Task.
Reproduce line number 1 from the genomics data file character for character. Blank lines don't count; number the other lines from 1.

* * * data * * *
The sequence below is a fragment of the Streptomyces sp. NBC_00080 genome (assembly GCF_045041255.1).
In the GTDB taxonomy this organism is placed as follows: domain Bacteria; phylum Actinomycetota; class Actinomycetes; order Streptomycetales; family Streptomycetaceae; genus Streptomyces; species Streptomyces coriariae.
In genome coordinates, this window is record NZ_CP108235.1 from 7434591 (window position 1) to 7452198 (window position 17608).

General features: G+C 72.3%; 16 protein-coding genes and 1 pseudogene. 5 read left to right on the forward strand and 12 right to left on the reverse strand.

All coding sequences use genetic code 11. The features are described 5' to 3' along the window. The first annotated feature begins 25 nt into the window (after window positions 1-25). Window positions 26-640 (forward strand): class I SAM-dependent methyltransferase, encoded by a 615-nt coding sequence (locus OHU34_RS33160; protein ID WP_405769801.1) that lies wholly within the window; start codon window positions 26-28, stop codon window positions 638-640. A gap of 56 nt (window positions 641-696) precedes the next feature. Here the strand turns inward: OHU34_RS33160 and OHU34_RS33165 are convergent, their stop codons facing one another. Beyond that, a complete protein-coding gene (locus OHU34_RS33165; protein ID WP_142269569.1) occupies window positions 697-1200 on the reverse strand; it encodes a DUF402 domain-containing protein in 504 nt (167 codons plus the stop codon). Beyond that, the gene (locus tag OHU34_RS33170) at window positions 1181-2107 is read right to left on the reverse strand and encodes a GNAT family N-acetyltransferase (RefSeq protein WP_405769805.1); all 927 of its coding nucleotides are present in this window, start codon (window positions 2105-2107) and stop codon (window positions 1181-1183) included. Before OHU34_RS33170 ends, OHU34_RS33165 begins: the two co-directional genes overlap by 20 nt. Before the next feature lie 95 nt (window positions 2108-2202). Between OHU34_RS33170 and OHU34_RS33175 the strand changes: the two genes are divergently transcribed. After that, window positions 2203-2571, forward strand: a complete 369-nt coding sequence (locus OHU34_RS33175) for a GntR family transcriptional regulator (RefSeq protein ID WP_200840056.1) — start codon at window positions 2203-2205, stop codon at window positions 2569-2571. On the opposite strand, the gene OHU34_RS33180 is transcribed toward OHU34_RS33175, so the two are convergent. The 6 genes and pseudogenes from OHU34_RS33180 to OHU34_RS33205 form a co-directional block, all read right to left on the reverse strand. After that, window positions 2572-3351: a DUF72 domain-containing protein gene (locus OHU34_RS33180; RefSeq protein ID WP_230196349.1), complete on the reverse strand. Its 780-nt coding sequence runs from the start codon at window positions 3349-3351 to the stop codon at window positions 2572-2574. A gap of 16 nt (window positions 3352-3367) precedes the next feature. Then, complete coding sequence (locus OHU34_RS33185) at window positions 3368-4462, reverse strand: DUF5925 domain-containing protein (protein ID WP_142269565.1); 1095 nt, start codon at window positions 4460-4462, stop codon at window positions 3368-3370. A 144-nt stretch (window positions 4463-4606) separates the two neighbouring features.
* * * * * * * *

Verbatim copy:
The sequence below is a fragment of the Streptomyces sp. NBC_00080 genome (assembly GCF_045041255.1).